Through all of Levitch’s marketing efforts, the message is the same; he’s a problem solver. “I brag about my results on my website, and I also brag about my failures and how I turned them around. Problems happen, and a business is measured by how it responds to those problems. Therefore, part of our marketing strategy is to celebrate our successes. The magnitude of success is less interesting to me than the story behind it, and that’s what I try to share through my marketing,” he says.
Levco Builders casts a wide net by sending weekly communication in the form of blogs to past clients, prospects and anyone else interested in receiving it. He also teaches a “Remodeling 101” community education class. Other elements of the marketing strategy include community involvement, home tours and the obligatory trifold brochure, he says.
His newest marketing effort has only just begun, but shows promise. “It’s called the Contractor Café, or ‘Joe with Joe;’ I’m not sure which it will end up being. On Saturdays I will set up shop at a coffee shop after setting up appointments for people to meet me there. They get 30 or 45 minutes to discuss remodeling issues and ask me questions. They can be anybody; past clients, neighbors – anyone. It’s an informal meeting where they can meet a remodeler on neutral ground and have undisturbed time with me while under no pressure,” he explains.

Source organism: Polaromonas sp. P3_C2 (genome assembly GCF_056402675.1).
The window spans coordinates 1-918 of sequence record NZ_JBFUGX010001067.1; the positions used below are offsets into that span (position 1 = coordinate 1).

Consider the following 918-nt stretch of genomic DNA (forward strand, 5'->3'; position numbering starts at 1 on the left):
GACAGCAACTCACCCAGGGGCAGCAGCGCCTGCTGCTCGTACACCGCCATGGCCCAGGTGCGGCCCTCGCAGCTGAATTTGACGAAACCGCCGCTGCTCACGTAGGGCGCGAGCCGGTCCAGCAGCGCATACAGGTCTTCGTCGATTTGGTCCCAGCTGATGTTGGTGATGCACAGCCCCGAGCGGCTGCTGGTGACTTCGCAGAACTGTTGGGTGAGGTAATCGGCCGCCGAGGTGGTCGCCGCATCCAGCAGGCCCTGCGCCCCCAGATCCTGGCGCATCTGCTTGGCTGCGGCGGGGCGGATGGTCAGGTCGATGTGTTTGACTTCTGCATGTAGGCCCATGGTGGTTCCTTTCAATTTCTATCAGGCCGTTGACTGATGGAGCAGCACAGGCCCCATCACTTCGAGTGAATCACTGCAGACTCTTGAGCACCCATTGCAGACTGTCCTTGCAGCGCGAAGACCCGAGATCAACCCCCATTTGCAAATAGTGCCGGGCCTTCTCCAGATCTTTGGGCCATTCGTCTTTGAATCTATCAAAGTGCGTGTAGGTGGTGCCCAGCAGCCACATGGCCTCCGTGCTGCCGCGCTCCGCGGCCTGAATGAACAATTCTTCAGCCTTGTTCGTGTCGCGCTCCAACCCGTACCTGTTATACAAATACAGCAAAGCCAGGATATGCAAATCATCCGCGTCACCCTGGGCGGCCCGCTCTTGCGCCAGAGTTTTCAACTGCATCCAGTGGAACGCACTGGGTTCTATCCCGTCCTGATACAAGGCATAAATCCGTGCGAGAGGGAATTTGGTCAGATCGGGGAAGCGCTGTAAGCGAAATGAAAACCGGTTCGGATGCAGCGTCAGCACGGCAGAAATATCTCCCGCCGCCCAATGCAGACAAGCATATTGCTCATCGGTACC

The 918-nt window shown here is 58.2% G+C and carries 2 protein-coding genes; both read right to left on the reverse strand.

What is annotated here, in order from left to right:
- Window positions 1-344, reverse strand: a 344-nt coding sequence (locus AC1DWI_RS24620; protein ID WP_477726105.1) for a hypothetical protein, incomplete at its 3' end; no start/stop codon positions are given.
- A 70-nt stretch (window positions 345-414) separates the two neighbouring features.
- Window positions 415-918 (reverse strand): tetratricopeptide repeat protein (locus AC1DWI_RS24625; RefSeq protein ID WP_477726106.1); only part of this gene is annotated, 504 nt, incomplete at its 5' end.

Levco’s marketing strategy also includes efforts such as the Wish Granters, and a pay-it-forward campaign, through which people in the community can spend an hour or two with Levitch doing something nice for someone else. “It makes my employees feel proud to work for me.” The remodeler also participates in tours of remodeled homes with help from the local chapter of the National Association of the Remodeling Industry. Levitch recalls his all-time favorite comment any remodeler would love to hear, from someone touring a home he remodeled; “Where does the old house stop and the new one begin?”
Gutterman Services Inc.
Chris Pauly is proof that an old-school marketer can learn new-school tricks, and succeed. A balance of proven marketing tactics and newer, alternative efforts is what works for Pauly, who is president of Gutterman Services in Sterling, Va. “If you don’t know about the newest marketing strategies, you’ll get eaten alive, so you’d better learn them or hire someone who’s good at them. I found somebody who is awesome at new-school marketing and hired them as a consultant. We’re already on the third version of or website in only a few years,” Pauly says.
Pauly lists the top five elements of his marketing strategy (in no specific order) as follows: print ads for service work; jobsite signs and branding of vehicles; newsletter to client base, both print and e-mail; web site; and youtube.com informational videos.